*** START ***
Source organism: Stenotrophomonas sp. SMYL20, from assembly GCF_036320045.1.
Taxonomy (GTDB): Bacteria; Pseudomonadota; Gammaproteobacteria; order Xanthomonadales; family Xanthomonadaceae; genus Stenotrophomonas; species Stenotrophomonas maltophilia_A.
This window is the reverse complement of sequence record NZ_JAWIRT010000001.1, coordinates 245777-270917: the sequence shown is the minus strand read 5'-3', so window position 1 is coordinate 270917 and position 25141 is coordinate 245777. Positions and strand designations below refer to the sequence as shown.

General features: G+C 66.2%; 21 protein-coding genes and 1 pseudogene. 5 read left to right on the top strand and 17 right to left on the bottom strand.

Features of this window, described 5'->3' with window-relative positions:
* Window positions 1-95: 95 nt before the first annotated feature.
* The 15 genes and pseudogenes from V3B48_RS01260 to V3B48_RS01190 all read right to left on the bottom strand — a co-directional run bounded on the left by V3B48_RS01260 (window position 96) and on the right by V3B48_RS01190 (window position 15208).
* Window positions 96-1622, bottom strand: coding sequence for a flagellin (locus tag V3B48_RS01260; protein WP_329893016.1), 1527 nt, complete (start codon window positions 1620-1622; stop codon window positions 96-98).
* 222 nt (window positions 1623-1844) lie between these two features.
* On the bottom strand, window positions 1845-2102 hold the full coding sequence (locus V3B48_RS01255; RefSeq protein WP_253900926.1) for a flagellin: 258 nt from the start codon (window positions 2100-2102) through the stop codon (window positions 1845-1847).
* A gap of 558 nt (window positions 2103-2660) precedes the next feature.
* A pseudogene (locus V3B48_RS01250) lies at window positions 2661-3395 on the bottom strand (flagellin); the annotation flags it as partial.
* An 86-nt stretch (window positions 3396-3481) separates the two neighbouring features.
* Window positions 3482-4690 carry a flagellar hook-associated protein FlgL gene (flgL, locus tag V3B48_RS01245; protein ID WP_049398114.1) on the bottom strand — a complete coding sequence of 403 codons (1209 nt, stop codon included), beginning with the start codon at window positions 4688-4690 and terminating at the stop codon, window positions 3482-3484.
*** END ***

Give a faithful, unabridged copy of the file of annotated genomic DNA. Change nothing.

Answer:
Source organism: Stenotrophomonas sp. SMYL20, from assembly GCF_036320045.1.
Taxonomy (GTDB): Bacteria; Pseudomonadota; Gammaproteobacteria; order Xanthomonadales; family Xanthomonadaceae; genus Stenotrophomonas; species Stenotrophomonas maltophilia_A.
This window is the reverse complement of sequence record NZ_JAWIRT010000001.1, coordinates 245777-270917: the sequence shown is the minus strand read 5'-3', so window position 1 is coordinate 270917 and position 25141 is coordinate 245777. Positions and strand designations below refer to the sequence as shown.

General features: G+C 66.2%; 21 protein-coding genes and 1 pseudogene. 5 read left to right on the top strand and 17 right to left on the bottom strand.

Features of this window, described 5'->3' with window-relative positions:
* Window positions 1-95: 95 nt before the first annotated feature.
* The 15 genes and pseudogenes from V3B48_RS01260 to V3B48_RS01190 all read right to left on the bottom strand — a co-directional run bounded on the left by V3B48_RS01260 (window position 96) and on the right by V3B48_RS01190 (window position 15208).
* Window positions 96-1622, bottom strand: coding sequence for a flagellin (locus tag V3B48_RS01260; protein WP_329893016.1), 1527 nt, complete (start codon window positions 1620-1622; stop codon window positions 96-98).
* 222 nt (window positions 1623-1844) lie between these two features.
* On the bottom strand, window positions 1845-2102 hold the full coding sequence (locus V3B48_RS01255; RefSeq protein WP_253900926.1) for a flagellin: 258 nt from the start codon (window positions 2100-2102) through the stop codon (window positions 1845-1847).
* A gap of 558 nt (window positions 2103-2660) precedes the next feature.
* A pseudogene (locus V3B48_RS01250) lies at window positions 2661-3395 on the bottom strand (flagellin); the annotation flags it as partial.
* An 86-nt stretch (window positions 3396-3481) separates the two neighbouring features.
* Window positions 3482-4690 carry a flagellar hook-associated protein FlgL gene (flgL, locus tag V3B48_RS01245; protein ID WP_049398114.1) on the bottom strand — a complete coding sequence of 403 codons (1209 nt, stop codon included), beginning with the start codon at window positions 4688-4690 and terminating at the stop codon, window positions 3482-3484.